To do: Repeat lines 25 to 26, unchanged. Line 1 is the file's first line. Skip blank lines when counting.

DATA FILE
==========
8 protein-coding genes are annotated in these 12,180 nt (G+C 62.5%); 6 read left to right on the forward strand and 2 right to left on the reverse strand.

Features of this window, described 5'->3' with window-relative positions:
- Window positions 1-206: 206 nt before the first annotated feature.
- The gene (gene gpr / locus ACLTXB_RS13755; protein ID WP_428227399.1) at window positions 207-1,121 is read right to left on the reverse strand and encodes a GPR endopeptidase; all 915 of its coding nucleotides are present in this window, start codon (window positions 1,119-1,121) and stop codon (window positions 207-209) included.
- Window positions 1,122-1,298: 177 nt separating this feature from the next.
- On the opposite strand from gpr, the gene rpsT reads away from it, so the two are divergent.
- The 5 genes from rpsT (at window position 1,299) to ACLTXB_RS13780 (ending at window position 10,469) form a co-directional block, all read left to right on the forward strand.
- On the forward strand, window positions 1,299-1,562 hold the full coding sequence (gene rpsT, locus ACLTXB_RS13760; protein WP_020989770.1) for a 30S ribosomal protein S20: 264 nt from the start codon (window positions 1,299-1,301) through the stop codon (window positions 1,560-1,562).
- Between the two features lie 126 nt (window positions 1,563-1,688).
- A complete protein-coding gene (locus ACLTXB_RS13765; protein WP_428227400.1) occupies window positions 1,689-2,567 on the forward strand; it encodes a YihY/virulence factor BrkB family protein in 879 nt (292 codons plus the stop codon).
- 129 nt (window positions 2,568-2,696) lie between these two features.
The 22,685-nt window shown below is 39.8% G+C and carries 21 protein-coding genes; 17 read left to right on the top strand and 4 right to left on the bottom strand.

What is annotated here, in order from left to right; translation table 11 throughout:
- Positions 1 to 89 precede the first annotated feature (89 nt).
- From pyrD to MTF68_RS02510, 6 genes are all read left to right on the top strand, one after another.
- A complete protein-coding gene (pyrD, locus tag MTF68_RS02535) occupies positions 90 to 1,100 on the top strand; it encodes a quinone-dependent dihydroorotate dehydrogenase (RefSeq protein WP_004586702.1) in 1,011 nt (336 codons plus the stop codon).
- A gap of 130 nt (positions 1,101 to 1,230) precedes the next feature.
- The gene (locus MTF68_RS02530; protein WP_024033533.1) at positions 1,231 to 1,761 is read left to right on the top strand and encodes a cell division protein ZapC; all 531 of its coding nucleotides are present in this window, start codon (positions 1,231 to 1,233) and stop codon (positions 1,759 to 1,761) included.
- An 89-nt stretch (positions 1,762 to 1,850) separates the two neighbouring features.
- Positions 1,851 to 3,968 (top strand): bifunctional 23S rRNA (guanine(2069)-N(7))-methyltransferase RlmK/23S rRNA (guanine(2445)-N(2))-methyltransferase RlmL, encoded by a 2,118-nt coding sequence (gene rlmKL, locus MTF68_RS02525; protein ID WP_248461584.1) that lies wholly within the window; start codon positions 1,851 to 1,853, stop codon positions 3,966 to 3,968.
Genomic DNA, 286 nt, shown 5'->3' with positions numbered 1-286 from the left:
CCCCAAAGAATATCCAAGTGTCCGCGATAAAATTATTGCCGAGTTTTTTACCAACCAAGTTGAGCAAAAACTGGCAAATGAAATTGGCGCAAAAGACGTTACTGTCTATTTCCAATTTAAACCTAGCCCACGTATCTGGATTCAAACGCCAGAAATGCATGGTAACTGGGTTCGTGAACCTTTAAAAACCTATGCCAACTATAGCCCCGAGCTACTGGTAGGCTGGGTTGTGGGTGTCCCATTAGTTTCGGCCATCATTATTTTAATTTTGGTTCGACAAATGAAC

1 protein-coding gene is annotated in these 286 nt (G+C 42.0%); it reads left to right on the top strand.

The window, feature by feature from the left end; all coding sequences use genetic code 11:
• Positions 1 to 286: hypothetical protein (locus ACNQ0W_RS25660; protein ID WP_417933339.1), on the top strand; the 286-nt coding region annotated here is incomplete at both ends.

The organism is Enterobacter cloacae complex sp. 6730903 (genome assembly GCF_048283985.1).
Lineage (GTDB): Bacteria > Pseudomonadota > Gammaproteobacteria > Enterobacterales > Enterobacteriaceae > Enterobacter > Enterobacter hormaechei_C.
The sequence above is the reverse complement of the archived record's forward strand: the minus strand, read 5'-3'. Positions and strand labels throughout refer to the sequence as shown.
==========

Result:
• Positions 1 to 286: hypothetical protein (locus ACNQ0W_RS25660; protein ID WP_417933339.1), on the top strand; the 286-nt coding region annotated here is incomplete at both ends.

The organism is Enterobacter cloacae complex sp. 6730903 (genome assembly GCF_048283985.1).